Use write.dbf again to produce a table you can load in ArcGIS, and feel free to run the line containing just the name of the table “diag_tab” to view the diagnostics table in R.diag_tab

This concludes a poor tutorial in R.

If you are interested in how ArcGIS and R can talk to each other, here are a few tips to get you started.

I found this video by Mark Janikas describing a python script that calls R to perform a logit regression and return the results to a shapefile in ArcGIS.  The video is not super helpful in explaining how this process works, its intended audience is a conference full of pro programmers who are hip to hacking lingo, which is not me.  At the end, however, he refers the interested to this github site that hosts the python and r scripts.

One important note: certain ArcGIS directories have to be added to the search path for Python.  You can manually add these directories to the search path by modifying the path variable in the environmental variables according to the instructions in the folder demo_geo599/R_Tools/Doc.  However, I did this and it did not work, so I used a workaround.  I manually add the paths using the code in the python file “pathlib.py” which I include in the demo folder.  This file and the file “arcpyWithR.py” need to be in the python search path somewhere for my example file to work.  And yes it will work on your home machine, just not in the lab.  I have added a python file and R file titled “GLMwithR” to the folder R_Tools/Scripts.

If you open the python file, you will note the first line reads “import pathlib”, which adds the necessary directories to the search path.  Scrolling down, you will see the function “ARCPY.GetParameterAsText()” called six times.  Each of these commands receives user input through the ArcGIS GUI interface.  You can add the toolbox inside the R_Tools folder to your ArcGIS toolbox by right-clicking on the directory in the toolbox, selecting “Add Toolbox…” and navigating to the “R Tools” toolbox in the R_Tools folder.  I added my script to this toolbox by right-clicking on the box and selected “Add -> Script…”.  I would refer you to the help file on creating script tools.  The hardest part is actually configuring the parameters.  If you right-click on the “Negative Binomial GLM” tool and select “Properties”, you can view the parameters by selecting the “Parameter” tab.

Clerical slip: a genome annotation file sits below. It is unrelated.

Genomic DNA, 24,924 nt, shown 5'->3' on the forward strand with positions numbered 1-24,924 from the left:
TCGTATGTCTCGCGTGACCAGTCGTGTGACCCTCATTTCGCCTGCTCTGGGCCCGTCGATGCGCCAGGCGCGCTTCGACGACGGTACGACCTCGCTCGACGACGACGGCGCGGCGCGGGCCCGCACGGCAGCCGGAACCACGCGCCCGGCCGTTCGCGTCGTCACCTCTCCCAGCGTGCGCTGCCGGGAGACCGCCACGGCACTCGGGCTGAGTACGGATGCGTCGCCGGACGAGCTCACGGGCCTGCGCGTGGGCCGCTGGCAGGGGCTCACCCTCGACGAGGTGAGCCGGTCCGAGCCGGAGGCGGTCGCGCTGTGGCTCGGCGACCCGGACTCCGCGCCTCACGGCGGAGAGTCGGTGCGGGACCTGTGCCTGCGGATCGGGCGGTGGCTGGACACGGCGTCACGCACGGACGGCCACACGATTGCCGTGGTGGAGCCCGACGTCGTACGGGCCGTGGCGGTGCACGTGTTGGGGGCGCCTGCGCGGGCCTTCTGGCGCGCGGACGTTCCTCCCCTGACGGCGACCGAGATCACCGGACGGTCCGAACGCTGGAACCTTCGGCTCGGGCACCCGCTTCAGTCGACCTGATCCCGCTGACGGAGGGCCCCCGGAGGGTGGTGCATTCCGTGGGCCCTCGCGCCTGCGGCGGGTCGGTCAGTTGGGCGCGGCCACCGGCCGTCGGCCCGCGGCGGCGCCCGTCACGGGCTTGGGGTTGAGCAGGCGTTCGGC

Note that there are six parameters.  These parameters need to be specified in the same order as they appear on the python script, and each parameter needs to be configured properly.  In the Property field, you have to select the proper values for Type, MuliValue, Obtained from, etc., or the script will fail to work.  It’s pretty annoying.

I don’t understand all the python code myself, but the middle portion passes all the inputs to R in the list called “args”.  Feel free to open the r script “GLMwithR.r” in the folder R_Tools/Scripts and note the differences between it and the tutorial file we just worked through.

Python uses the functions “ARCPY.gp.GetParameterInfo()” and “ARCPY.SetParameterAsText()” to read the new shapefile and the two .dbf tables respectively that come from the R script.  The whole process of sending info in between Python and R is still mysterious to me, so I can’t really shed any light on how or why the python script works.

That concludes my trail of breadcrumbs.  Good luck!



The goal of this project was to use R to run statistical operations on data from ESRI shapefiles, and see about getting the results of these operations back into a format that can be used in ArcGIS.  This was my first experience using R, and I was surprised at how easy it was (or at least parts of it), though having experience with Python and Java helps.  This may be pretty basic for those who already have used R, but hopefully it will be a useful introduction for neophytes like myself.